Finally, I'm thinking ahead about what might make me late.  I'm reminded of the time I ran out of gas on the way to work.  I couldn't call to explain or even call someone to help me.  Why?  Well, my cell phone was dead.  I had forgotten to charge it the night before, just like I'd forgotten to gas up the car.  Two problems that were easily preventable, and will be prevented in the future.

All this being said, I again apologize for the problems I have caused you, my co-workers and the company.  I hope you have noticed that I have been on time everyday this week.  I promise that I will continue to be on time everyday.


Brittany Jacobsen


Unable to attend

Dear Mike,

I had been looking forward to our annual "Dad's Weekend" with our kids at the theme park.  Unfortunately, Jack and I will have to skip the trip this year.  I realize the planned weekend is still a month away, but I felt I should give you as much notice as possible.  There is no reason why you and Sam should miss out on all the fun just because we can't attend.  Maybe you can ask another friend if he and his children would like to go.

Naturally, Jack was upset when I told him we weren't going. He asked for an explanation and I just told him the truth-- we can't afford it.  I was relieved when he didn't say anything and just went to his room.  I decided to write instead of calling.  I didn't want to take a chance that Jack would overhear our conversation.  Children should not have to worry about adult problems.

I don't need to tell you how bad the economy is.  Like many businesses our company is downsizing to survive.  The powers that be have been going through one department after the next and looking for cuts.  Unfortunately, they are now in my department. Rumors are flying and it's just a matter of time before I'm handed my pink slip.

You're a responsible family man.  I know you would agree with me that now is not the time for me to spend the money if I don't have to.

I sincerely hope we'll be able to set up another weekend trip with the kids next year. Don't worry yourself about us.  Jessica, Jack and I will be fine.  Please give our warmest regards to Katie and Sam.

I promise to keep in touch.



Using false educational credentials

Dear Mr. Mayo,

I apologize for the outright lie I told you when I interviewed for the position of General Manager. I figured my opportunity to advance had arrived when the company decided to fill from within. With my bachelor's degree in business and seven years of proven experience as Operations Manager, I thought the job was mine for the taking.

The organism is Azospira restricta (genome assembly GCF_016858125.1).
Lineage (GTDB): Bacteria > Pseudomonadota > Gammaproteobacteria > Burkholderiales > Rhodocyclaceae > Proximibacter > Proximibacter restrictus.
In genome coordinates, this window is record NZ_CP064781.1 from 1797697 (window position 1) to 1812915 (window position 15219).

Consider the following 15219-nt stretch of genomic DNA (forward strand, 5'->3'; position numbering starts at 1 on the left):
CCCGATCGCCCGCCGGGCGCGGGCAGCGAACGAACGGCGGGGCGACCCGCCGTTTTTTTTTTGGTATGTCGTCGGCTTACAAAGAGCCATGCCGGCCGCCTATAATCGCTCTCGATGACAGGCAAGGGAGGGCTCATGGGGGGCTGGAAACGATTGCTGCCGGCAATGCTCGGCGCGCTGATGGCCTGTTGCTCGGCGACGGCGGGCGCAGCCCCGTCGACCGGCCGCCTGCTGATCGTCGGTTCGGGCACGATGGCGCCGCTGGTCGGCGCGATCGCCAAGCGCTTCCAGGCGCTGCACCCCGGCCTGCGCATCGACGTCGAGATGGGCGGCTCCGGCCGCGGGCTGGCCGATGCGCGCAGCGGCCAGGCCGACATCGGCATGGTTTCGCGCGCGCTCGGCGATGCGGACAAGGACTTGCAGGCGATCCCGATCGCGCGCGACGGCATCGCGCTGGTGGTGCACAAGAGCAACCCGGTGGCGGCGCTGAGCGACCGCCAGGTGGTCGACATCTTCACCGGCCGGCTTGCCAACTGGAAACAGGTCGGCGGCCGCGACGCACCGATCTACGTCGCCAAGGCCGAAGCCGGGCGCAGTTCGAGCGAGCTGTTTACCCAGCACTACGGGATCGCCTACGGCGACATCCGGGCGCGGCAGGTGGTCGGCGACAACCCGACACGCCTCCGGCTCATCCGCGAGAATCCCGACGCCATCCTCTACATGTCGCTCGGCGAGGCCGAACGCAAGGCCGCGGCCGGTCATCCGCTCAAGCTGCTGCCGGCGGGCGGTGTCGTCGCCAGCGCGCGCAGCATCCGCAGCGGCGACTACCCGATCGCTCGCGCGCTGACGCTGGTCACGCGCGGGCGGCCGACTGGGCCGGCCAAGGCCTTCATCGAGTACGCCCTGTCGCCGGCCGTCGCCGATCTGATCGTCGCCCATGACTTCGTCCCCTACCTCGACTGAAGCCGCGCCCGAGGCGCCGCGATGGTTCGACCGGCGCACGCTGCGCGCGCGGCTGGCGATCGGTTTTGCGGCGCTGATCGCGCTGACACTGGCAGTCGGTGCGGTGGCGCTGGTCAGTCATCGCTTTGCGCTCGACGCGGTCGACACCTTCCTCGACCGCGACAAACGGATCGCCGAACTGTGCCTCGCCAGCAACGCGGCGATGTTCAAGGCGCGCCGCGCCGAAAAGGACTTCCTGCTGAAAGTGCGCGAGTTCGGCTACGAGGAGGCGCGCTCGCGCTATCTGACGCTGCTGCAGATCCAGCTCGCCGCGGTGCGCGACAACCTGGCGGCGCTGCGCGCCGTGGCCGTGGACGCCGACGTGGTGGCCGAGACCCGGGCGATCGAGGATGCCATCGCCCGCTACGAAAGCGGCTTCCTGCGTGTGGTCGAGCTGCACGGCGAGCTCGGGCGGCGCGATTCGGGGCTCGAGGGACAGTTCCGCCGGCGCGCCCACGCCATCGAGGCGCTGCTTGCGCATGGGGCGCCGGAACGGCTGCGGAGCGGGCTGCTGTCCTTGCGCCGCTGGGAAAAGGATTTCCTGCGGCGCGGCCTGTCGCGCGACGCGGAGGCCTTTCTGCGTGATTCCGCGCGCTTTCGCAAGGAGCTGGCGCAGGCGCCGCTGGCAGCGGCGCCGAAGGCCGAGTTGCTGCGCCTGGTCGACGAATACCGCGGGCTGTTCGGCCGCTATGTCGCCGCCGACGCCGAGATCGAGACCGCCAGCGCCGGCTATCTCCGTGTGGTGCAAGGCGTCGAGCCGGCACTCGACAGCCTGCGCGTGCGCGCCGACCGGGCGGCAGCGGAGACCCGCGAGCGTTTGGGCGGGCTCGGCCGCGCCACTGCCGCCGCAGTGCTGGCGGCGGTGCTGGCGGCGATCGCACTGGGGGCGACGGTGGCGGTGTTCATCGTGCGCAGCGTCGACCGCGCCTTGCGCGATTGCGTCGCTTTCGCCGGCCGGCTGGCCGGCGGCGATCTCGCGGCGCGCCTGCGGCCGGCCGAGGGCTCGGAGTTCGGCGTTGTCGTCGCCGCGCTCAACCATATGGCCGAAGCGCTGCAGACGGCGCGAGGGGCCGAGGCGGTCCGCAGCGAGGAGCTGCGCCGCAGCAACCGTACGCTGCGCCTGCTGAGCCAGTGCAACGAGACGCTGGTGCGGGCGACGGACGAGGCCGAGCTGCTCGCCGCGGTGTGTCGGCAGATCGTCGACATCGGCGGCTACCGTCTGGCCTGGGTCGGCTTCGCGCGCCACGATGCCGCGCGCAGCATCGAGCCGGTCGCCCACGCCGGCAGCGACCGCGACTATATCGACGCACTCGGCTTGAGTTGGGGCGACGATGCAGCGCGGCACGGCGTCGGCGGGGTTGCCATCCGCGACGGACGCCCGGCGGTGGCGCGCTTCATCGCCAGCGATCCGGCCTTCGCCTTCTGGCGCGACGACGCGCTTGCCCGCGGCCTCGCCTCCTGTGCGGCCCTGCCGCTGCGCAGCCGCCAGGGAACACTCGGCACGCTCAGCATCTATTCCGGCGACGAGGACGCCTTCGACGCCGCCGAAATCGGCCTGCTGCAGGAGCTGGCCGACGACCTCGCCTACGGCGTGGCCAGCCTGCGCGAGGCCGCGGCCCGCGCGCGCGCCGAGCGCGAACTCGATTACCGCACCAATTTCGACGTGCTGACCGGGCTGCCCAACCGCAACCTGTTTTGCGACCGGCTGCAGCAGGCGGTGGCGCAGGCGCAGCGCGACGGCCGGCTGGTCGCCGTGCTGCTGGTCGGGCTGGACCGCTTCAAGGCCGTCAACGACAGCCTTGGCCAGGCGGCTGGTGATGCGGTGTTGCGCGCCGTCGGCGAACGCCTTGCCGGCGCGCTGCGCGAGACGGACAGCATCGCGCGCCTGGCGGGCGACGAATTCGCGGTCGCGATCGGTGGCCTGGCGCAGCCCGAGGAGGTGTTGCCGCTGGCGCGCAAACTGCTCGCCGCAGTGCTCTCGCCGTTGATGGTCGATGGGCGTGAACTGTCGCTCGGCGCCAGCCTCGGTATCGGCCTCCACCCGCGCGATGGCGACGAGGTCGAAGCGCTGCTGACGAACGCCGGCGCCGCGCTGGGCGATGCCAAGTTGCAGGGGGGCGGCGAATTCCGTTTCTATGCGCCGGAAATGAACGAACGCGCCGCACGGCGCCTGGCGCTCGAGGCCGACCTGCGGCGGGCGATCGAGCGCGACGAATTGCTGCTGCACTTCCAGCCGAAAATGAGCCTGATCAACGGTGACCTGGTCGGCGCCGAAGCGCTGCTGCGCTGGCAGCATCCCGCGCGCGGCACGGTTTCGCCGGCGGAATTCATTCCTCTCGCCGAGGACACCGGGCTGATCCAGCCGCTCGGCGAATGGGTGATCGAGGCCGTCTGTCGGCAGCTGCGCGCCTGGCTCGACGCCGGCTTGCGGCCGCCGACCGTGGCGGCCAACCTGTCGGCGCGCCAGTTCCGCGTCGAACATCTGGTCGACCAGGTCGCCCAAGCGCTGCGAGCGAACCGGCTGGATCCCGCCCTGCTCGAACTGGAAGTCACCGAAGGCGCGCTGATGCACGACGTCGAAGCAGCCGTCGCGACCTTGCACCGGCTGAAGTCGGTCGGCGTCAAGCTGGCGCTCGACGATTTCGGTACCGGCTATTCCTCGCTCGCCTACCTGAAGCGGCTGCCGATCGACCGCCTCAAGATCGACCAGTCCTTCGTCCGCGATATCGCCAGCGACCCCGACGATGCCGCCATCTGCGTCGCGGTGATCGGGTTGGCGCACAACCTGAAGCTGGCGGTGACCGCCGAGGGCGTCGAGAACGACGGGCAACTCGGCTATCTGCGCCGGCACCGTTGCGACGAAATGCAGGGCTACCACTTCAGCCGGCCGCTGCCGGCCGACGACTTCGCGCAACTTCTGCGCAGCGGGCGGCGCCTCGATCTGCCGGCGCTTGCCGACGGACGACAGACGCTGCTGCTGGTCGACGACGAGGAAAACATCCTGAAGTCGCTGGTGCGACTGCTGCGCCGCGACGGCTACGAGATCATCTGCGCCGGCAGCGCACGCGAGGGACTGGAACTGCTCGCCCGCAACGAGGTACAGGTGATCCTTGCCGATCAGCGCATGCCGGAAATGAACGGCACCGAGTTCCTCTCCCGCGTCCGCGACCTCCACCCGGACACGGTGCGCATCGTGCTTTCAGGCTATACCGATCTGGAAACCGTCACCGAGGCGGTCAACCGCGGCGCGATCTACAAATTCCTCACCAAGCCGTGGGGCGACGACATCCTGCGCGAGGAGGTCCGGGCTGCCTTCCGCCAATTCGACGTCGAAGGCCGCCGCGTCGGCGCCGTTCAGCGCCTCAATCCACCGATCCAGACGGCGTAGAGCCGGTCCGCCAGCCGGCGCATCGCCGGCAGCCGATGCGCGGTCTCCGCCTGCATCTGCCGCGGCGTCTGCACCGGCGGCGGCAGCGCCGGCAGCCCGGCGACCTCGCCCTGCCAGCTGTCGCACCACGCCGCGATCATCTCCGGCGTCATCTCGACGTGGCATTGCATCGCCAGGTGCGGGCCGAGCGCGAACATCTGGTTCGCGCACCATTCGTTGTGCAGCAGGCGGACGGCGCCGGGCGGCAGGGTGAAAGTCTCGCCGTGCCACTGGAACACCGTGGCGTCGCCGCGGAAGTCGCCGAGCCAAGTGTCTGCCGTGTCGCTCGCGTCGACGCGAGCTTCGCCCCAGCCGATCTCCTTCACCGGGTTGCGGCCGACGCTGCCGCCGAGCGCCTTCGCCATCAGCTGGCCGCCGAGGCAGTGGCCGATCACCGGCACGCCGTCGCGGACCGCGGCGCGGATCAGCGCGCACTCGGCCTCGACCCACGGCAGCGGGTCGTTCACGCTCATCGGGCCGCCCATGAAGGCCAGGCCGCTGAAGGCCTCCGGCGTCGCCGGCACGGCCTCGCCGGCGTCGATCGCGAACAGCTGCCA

The only problem was that candidates were required to have an MBA and I didn't. I decided to "fix" this problem by simply lying on my resume and in our interview. Because I have been here seven years and have performed well I assumed my credentials would never be checked, much less challenged. A few days after our meeting I was surprised when your office called. I was told I was no longer in the running because I lied about the degree.

When I hung up I was horrified and humiliated. How could I have been so arrogant and dishonest? Besides, it was presumptuous of me to think that I could successfully meet the multifaceted challenges of the position without an advanced degree. If I had managed to gain the job with such a blatant ruse, I would have deprived a qualified candidate. A candidate who had spent the time to earn his or her MBA. In addition, I would have done a disservice to the company.

My actions to falsify my educational credentials have exposed a serious character flaw. I have been berating myself ever since my lie was exposed. Somehow, the news has trickled out. While no one has said anything to my face, I've received a lot of dirty looks. It's been especially difficult to bear the cold shoulder of the remaining candidates, each of whom really has a master's. I deserve their anger, and I intend to apologize to them once a selection is made.

I do hope you won't hold this transgression against me as I continue my employment here. I enjoy my work and hope to put my abilities to good purpose further helping the company. In the future, I promise that when I want to advance up the ladder I will possess the additional education required.

Again, my utmost apology,

Jason Lankfort